As Civics 101 commitments go, taking part in the census is gratifyingly easy. Unlike voting, participation in the U.S. government's once-a-decade headcount requires no preregistration and doesn't test one's knowledge of issues or candidates. And it certainly doesn't involve the isolation and tedium typical of jury duty.
Despite the seeming simplicity of the census, though, the country's collective well-being hinges on it. To properly allocate some $675 billion in annual federal funding to states and communities -- resources devoted to health care, education and housing, among other programs -- the government depends on every census respondent to provide complete and honest answers to the survey's basic questions.
Yet a potential hurdle exists in the 2020 census that the U.S. Census Bureau itself acknowledges: For the first time, the bureau plans to gather most of its responses online rather than on paper. That prospect has sparked concern among some consumer watchdog agencies and other organizations, including the AAFP.
Specifically, the bureau's 2020 operational overview(www2.census.gov) lists data quality among the project's risk factors, noting as "moderately likely" the possibility that "innovations implemented to meet the 2020 Census cost goals result in unanticipated negative impacts to data quality."
According to a 2017 analysis(www.georgetownpoverty.org) of the bureau's plan published by civil-rights research group the Leadership Conference Education Fund and the Georgetown Center on Poverty and Inequality, "Technological failures could compromise data quality and cybersecurity. Populations at risk of being undercounted are also among the most likely to face tenuous and insecure access to the internet and other new technologies, making responding more burdensome and more open to danger from hackers and malware.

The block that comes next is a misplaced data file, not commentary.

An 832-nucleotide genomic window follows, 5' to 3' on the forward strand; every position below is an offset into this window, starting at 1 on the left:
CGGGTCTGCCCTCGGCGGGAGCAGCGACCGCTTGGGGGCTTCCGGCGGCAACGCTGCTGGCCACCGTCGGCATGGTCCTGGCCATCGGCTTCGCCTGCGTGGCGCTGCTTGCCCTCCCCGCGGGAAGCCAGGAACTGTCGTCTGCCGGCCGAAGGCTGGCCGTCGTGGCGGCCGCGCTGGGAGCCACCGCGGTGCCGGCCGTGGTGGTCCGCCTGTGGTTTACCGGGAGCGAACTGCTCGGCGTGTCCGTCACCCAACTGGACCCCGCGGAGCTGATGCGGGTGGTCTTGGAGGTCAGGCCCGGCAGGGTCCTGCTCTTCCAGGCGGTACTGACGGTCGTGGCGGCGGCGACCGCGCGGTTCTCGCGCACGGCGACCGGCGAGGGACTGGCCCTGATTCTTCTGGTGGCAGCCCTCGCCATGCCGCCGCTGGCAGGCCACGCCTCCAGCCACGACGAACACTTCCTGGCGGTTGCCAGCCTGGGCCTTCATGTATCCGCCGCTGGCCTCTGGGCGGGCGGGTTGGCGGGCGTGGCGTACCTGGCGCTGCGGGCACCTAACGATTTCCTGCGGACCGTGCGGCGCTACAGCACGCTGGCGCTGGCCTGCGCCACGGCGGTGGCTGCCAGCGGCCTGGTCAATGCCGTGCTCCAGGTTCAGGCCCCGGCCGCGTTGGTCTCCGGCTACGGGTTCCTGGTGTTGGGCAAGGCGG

"Data quality is also at risk because vulnerable communities, especially those who are caught in the crosshairs of current political and social tensions, may distrust the new methodologies."
With these factors in mind, the AAFP conceived and introduced a resolution(www.ama-assn.org) titled "Maintaining Validity and Comprehensiveness of U.S. Census Data" during the annual meeting of the AMA House of Delegates(www.ama-assn.org) in Chicago this month.
The resolution, which was co-sponsored by the American Academy of Pediatrics, the American College of Obstetricians and Gynecologists, and the American College of Physicians, called for the AMA to "support adequate funding for the U.S. Census to assure accurate and relevant data is collected and disseminated."
In their report recommending the resolution's adoption,(www.ama-assn.org) reference committee members stated: "While our AMA has no policy related to the U.S. Census, our AMA has numerous policies related to addressing health disparities experienced by vulnerable populations, including Hispanics, African-Americans, American Indians, and women. Your Reference Committee believes that adoption of this resolution would be consistent with the goals of these policies."
AMA delegates adopted the census measure(www.ama-assn.org) unchanged.
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